Hiram Granger's Experience in the Civil War

Excerpts from:

"Minnesota in the Civil and Indian Wars"

      Hiram Granger enlisted in the Minnesota Volunteer Infantry at the age of 27. He served as a Private in the 4th Regiment, Company H, from January 5th to July 19th, 1865. Excerpts from "Minnesota in the Civil and Indian Wars" tell of the actions of the 4th Regiment during those six months, which include three major events; Sherman's march through the Carolinas, the battle of Bentonville and the Grand Review in Washington.

      During the latter part of December, the 4th Regiment marched as part of the larger army under General Sherman on its campaign through the Carolinas.* They attempted to cross the Savannah River, but due to excessive rain some of the wagon trains were lost in the water that flooded over the dike. Men worked all night trying to save them. Taking a steamship to Beaufort, then marching to McPhersonville, they joined the rest of the brigade on January 31st and started inland on the campaign. Hiram, along with other new recruits from MN, probably joined the regiment around this time. They expected serious opposition at Duck Creek because the enemy was on the other side. The soldiers charged through waist deep water, came to a plantation with sweet potatoes, poultry, etc. but no enemy soldiers. What followed were several days of marching, destroying enemy rail beds and ammunition stores, and being subject to incessant rain. Suffering lack of supplies and many hardships, they made it to Charleston early in March, where the enemy had evacuated and left behind ammunition and commissary supplies. After a few days of feasting, they continued through more rain, on horrible roads, struggling with mule teams and wagons in swampy country. On March 12th they reached Fayette, crossed the Cape Fear River and set up camp.

      While the Battle of Bentonville took place March 21-22-23, the regiment was not actively engaged, but rather built lines of breastworks and remained in reserve, with enemy shots passing freely overhead. When the Confederate General Johnston retreated, the Union army marched to Goldsboro. Many of the men were barefooted and all were ragged. Here Sherman reorganized his army. The regiment continued with the rest of them to Raleigh, where, on April 26th, Johnston surrendered to General Sherman. The group had received news of Lincoln's assassination a few days earlier. Orders were to march 10 miles a day to Washington. But many groups did 18-25 miles a day, racing to see who would reach Washington first. Some literally marched to their deaths. The 4thRegiment passed through Richmond, Fredericksburg, and Mt. Vernon where, with uncovered heads, they paid their respects at the grave of George Washington.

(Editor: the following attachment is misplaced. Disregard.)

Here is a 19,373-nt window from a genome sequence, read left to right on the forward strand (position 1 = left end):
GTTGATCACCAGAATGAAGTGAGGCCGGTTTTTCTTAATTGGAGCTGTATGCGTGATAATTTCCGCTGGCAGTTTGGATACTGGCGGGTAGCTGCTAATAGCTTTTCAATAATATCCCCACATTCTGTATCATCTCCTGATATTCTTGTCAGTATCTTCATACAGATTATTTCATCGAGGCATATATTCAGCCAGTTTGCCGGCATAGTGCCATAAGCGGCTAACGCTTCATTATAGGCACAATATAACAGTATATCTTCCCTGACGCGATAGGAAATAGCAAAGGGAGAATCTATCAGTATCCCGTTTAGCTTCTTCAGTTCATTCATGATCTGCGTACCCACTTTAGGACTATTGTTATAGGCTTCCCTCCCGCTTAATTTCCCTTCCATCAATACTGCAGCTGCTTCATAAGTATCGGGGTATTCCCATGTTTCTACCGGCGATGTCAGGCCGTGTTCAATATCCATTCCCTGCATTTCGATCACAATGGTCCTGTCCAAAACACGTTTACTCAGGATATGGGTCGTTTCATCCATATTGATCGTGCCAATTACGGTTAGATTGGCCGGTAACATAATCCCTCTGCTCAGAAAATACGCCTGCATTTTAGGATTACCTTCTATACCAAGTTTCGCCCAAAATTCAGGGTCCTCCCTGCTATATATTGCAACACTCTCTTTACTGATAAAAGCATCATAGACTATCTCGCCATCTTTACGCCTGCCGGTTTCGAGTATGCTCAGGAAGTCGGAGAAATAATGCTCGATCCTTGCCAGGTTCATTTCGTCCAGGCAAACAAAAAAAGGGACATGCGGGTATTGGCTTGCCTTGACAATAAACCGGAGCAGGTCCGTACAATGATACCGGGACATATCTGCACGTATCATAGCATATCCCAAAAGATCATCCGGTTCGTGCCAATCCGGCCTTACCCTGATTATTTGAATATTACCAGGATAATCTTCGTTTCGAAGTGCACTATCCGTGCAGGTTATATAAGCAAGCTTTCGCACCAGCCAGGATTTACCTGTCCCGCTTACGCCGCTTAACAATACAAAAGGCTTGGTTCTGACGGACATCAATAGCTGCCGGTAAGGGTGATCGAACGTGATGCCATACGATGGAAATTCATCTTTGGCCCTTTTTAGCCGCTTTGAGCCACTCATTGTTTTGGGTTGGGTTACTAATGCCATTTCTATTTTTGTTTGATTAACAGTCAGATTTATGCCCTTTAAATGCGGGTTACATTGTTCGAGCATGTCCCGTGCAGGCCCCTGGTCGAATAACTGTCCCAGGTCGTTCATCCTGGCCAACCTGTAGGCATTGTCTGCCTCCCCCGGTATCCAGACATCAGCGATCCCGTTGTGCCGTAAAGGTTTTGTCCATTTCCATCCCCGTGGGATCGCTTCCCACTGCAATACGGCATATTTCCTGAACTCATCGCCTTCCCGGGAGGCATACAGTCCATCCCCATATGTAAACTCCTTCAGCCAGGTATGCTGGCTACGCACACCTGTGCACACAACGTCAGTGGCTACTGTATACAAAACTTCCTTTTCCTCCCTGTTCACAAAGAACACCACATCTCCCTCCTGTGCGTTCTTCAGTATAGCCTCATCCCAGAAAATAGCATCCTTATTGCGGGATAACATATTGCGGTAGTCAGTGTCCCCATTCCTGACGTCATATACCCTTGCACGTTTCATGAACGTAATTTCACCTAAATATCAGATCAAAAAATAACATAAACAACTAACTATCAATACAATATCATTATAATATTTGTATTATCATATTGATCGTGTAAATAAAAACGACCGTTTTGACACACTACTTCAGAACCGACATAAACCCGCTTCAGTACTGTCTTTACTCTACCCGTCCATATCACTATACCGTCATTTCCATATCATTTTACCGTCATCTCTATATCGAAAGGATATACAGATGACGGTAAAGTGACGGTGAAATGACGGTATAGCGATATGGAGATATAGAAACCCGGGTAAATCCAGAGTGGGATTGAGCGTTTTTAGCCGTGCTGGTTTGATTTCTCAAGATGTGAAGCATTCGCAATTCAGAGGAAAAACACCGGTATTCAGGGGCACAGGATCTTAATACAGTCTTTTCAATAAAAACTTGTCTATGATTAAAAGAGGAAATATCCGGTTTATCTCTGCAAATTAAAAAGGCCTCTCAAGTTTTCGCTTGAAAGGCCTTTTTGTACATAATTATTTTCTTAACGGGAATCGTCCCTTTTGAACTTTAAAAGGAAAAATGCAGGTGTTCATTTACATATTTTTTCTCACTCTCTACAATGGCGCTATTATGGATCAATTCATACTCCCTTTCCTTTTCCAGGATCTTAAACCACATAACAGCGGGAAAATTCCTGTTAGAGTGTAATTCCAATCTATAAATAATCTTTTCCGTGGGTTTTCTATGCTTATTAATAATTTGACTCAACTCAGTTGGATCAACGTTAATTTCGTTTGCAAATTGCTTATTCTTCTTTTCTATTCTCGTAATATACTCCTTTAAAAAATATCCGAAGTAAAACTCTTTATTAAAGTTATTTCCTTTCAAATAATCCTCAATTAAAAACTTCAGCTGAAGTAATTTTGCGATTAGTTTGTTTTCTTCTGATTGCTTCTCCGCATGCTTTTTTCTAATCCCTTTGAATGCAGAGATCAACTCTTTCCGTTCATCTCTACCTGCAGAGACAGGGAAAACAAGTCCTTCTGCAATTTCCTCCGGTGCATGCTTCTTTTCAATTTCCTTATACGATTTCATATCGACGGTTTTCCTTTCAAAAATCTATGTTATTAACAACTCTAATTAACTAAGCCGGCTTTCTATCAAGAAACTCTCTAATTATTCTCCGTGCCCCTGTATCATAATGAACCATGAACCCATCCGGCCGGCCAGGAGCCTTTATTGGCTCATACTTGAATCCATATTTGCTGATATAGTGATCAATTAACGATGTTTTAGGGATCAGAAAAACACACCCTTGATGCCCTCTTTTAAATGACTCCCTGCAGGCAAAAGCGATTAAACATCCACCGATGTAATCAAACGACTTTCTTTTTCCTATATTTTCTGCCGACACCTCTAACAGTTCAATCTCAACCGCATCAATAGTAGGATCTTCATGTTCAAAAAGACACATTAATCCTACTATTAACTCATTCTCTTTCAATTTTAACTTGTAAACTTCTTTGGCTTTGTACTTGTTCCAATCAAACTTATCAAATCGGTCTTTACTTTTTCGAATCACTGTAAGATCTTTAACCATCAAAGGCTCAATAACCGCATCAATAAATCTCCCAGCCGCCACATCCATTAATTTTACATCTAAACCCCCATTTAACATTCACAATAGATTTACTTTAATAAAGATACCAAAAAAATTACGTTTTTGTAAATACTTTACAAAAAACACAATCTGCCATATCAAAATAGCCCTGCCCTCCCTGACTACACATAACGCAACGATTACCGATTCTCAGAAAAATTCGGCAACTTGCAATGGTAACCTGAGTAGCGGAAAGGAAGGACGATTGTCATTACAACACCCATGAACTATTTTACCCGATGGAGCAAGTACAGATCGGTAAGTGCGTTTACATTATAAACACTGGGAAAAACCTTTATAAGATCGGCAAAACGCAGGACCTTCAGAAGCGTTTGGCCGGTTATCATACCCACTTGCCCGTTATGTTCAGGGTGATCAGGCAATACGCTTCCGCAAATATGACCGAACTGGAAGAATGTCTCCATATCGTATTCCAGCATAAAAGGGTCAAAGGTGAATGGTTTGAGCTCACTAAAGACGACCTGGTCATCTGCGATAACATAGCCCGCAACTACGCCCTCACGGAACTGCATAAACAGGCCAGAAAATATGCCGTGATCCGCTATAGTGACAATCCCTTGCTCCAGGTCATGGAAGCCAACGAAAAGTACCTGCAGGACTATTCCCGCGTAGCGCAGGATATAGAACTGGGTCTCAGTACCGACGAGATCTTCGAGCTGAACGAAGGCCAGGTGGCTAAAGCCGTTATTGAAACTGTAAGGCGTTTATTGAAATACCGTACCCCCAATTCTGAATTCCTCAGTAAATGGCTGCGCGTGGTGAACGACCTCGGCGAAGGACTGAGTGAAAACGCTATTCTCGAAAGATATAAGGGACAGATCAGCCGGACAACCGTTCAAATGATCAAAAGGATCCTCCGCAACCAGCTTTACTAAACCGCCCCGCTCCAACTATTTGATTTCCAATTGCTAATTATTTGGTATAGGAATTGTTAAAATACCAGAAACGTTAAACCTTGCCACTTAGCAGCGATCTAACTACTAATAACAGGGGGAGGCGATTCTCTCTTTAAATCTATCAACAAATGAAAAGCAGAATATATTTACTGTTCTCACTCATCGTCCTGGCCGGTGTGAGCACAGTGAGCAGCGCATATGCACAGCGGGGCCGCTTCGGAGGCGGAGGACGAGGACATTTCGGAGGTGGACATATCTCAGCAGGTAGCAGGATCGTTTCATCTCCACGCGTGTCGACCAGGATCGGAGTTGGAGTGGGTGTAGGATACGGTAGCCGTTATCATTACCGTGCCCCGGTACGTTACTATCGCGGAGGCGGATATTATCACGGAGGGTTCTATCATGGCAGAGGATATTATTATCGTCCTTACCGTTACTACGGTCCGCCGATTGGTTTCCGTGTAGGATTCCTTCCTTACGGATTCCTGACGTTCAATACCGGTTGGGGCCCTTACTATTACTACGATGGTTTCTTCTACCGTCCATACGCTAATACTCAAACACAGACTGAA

On May 24th, the regiment reached the Capitol and marched at the head of the column of General Sherman's grand army of 65,000 veterans in the Grand Review at Washington. Passing through the city, the regiment camped 5 miles away. They soon were sent by rail, then steamboat to Louisville KY where they remained until July 19 and were mustered for discharge. Finally, they were again sent by rail via Indianapolis, Chicago and Milwaukee, detrained at La Crosse and took the steamboat Northern Belle to St. Paul, arriving July 24th. Fire companies of the city escorted them to the State House, where the governor of the state and the mayor of the city addressed the men. Following that, all who wished proceeded home.

      Three years later, on May 6th of 1868, he married Martha Morrison. In 1870 their only child, Mary, was born on April 24th. Eight years later, on October 3rd, 1878, Hiram died when he fell from the barn roof on a windy day. He was the only member of the Granger family to enlist in the military.

      In 1890, Congress approved a pension program for veterans, and veterans' records disclose that Martha applied for a pension on May 9th, 1900. When she died in 1923 the pension was canceled.

 - Compiled by Sylvia Novak

* Some of the cities named in the document were not located by this writer, but tracing the regiment's general route, it can be said that the battles and marches took place in North Carolina.